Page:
Born William Venoid Banks, May 6, 1903, in Gene va, KY; died August 24, 1985, in Detroit, MI; son of a tenant farmer; married Ivy Bird; children: Tenida Gregory, Harumi Banks-Martin, Alterio. Education: Attended the Lincoln Institute; Detroit City College, B.A 1929; Detroit College of Law, law degree, c 1930, honorary law doctorate, 1968; Detroit Baptist College, D.D. Religion: Baptist, Politics: Republican.
Ford Motor Company, factory worker, Detroit, MI, 1920s; attorney in private practice, Detroit, 1930-85; International Free and Accepted Masons and Eastern Star, founder, supreme director, 1950-85; WGPR-FM, Detroit, MI, president and general manager, 1964; WGPR-TV, Detroit, MI, president and general manager, 1975-85; City of Detroit, First Congressional District Republican Organization, president, Detroit, MI, 1974-77; Republican National Convention, delegate, 1972, 1976,
Member: National Association of Black Owned Broadcasters, board of directors; Wolverine Bar Association; Bar of the State of Michigan; Association of Black Broadcasting, president; National Association for the Advancement of Colored People; Metropolitan Voters League, chair; Baptist Ministers’ Conference.
Awards: Outstanding Achievement Award, National Association for the Advancement of Colored People; Commendation, Detroit Common Council; Business Services Award, Booker T. Washington Businessmen’s Association.
the country. The chief executive promised to help Banks secure a Federal Communications Commission (FCC) license to assist in his bid to become the first African American owner of a television station.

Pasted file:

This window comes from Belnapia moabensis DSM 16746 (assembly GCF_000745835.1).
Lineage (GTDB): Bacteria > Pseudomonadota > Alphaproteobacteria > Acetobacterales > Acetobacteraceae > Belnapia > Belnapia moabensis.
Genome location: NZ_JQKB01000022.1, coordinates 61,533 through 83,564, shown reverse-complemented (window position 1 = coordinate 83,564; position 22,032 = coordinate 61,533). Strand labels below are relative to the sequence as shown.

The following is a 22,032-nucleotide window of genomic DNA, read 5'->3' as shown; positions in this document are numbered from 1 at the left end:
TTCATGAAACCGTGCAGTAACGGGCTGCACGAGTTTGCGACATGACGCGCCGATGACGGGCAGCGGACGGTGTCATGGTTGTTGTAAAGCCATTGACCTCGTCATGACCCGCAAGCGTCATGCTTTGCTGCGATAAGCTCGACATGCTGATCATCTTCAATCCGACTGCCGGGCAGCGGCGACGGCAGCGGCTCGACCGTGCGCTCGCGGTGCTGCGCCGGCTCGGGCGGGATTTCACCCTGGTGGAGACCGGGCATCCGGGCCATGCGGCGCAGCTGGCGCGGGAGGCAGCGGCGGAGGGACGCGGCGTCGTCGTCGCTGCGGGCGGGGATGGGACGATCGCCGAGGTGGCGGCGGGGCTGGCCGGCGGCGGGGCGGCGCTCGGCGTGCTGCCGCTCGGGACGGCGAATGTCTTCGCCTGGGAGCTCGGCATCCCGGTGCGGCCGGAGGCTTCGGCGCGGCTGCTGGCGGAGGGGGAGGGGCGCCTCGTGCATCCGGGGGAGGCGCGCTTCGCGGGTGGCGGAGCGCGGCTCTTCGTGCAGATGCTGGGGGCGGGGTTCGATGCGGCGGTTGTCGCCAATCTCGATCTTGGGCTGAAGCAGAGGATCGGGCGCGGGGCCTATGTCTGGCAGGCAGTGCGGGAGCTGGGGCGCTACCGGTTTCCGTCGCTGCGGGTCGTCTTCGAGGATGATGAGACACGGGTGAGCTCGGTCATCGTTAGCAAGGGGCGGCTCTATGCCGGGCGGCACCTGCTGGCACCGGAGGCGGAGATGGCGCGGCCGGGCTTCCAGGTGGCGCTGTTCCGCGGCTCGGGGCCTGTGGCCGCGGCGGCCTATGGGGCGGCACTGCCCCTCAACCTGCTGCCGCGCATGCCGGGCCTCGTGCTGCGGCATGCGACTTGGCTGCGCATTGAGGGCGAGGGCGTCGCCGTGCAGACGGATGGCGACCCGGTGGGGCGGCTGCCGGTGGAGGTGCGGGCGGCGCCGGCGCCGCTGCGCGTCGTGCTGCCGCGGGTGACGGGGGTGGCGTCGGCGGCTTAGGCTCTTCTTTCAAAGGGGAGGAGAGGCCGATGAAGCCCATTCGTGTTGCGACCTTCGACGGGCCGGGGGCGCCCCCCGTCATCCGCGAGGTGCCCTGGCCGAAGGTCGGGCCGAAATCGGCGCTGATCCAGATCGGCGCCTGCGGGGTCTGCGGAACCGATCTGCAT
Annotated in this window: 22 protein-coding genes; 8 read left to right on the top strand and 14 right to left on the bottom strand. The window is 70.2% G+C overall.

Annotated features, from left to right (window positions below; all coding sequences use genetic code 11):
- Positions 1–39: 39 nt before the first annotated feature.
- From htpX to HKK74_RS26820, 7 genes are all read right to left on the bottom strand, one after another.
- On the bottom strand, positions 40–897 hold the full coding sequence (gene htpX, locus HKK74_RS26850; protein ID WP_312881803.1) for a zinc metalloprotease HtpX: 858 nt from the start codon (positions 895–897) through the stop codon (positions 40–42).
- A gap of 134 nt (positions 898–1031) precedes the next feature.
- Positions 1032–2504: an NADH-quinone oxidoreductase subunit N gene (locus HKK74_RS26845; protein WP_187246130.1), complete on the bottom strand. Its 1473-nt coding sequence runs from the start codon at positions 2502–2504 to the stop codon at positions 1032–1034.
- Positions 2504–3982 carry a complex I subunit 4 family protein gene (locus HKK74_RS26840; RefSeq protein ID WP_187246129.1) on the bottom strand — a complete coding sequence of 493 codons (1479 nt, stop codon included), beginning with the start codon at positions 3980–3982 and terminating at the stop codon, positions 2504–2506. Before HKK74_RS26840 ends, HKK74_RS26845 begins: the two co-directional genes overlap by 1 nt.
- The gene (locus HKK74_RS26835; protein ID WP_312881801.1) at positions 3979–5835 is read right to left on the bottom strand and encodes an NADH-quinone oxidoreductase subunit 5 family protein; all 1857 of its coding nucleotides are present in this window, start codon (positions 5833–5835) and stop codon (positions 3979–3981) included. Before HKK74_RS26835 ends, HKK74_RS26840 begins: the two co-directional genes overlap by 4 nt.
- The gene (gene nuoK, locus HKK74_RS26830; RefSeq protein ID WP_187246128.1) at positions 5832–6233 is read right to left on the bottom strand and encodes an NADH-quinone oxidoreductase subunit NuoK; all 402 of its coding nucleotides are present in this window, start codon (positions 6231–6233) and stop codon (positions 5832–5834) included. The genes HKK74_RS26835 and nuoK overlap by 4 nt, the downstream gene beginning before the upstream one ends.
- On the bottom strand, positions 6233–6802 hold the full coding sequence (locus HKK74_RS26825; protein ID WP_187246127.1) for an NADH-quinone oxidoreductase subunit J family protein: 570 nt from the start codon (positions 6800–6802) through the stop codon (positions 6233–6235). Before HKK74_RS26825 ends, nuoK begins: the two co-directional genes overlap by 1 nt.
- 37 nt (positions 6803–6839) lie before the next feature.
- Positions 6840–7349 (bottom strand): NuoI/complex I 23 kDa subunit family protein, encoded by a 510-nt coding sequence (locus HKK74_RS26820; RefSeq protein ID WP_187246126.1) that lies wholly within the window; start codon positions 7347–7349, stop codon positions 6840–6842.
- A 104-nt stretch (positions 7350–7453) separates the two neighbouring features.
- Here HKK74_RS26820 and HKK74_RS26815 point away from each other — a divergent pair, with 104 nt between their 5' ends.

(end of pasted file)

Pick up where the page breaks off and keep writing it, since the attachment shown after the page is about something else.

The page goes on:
Banks’s dream became a reality in September of 1975, when WGPR-TV went on the air in Detroit. Several of the Masons’ savvy real estate investments, including property in northern Michigan and Florida, had been sold to finance the purchase of the first African American-owned television outlet in the United States. Important Michigan corporations pledged advertising dollars to help WGPR get underway that first year, and Banks and the Masons received national media attention for their achievement. His daughter Tenicia Gregory took leave from her English professorship to work for the fledgling television station. Hopes were high from the start-WGPR promised 90 percent locally produced programming and a format geared toward Detroit’s increasing African American community.
Yet Banks and his staff ran into numerous roadblocks during the first few years of WGPR’s operation. “The plans were too big. Too unrealistic. The town’s top TV stations couldn’t afford to produce 90 percent of their programming,” wrote Detroit Free Press reporter Larry Gabriel in a 1994 article on WGPR. Banks’s daughter Gregory recalled, “The first thing we learned was we didn’t know a heck of a lot about what you needed for a TV station. We did not realize how expensive television was.” Technical problems with commercials made advertisers wary, and when they began cancelling their advertisements, WGPR began losing much-needed revenue. The staff was reduced, and those that stayed on worked for negligible or no compensation.